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The Daily Princetonian letter to the editor from anthropology department chair in defense of colleague


In February 2018, Princeton University professor Lawrence Rosen, who is white, uttered the n-word in a discussion of the word in his anthropology course entitled “Cultural Freedoms—Hate Speech, Blasphemy, and Pornography.” Several students challenged him on his usage of the word and subsequently walked out of the class. In response to the ensuing controversy over the incident on campus, Carolyn Rouse, chair of the department of Anthropology, wrote a letter to the editor in support of Rosen. Rouse defended the pedagogical use of the word in the context of this course while acknowledging and explaining why the use of the word is so particularly charged in the current political climate.

Excerpt from Professor Rouse’s letter (February 8, 2018)

“In the last two years academic institutions have been caricatured as liberal bastions for snowflakes. Actually, that has never been the case. In the Department of Anthropology, for example, our entire pedagogical mission has never been about reaffirming the political points of view of the day, right or left. Our goal is to get students to move beyond their common sense to see how culture has shaped their beliefs and emotions. If our students leave our classes knowing exactly what they knew when they entered, then we didn’t do our jobs. Rosen has used the same example year after year. This is the first year he got the response he did from the students. This is diagnostic of the level of overt anti-black racism in the country today. Anti-American and anti-Semitic examples did not upset the students, but an example of racism did. This did not happen when Obama was president, when the example seemed less real and seemed to have less power.”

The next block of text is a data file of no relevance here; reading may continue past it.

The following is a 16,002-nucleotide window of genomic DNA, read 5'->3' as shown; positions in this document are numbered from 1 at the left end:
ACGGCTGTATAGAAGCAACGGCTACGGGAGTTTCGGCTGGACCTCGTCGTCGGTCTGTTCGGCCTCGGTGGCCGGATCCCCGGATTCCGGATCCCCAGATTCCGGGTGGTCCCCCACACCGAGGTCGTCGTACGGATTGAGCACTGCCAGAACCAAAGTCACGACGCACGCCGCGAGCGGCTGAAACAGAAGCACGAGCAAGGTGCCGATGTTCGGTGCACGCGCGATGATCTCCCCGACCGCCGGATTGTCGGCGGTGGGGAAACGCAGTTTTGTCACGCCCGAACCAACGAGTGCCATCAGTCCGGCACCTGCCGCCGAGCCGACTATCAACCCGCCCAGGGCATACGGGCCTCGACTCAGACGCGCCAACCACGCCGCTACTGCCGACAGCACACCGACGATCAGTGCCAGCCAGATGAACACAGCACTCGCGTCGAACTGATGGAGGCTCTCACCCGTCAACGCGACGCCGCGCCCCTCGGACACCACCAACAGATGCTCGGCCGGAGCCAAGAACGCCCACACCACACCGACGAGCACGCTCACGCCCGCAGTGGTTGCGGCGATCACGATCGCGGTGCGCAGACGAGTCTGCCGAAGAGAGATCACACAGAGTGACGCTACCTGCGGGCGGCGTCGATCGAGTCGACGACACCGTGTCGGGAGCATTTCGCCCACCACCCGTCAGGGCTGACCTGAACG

Full text

What we like about this letter

  • Exemplifies how department chairs can defend their colleagues’ academic freedom.
  • Affirms academic freedom by defending Rosen’s right to use the word in a pedagogical context.
  • Presents a clear articulation of Rosen’s pedagogical aims in using the word in a course on hate speech.
  • Emphasizes the importance of engaging with uncomfortable ideas.
  • Acknowledges the harm that the word can cause students.
  • Situates the incident in a larger national and political climate.

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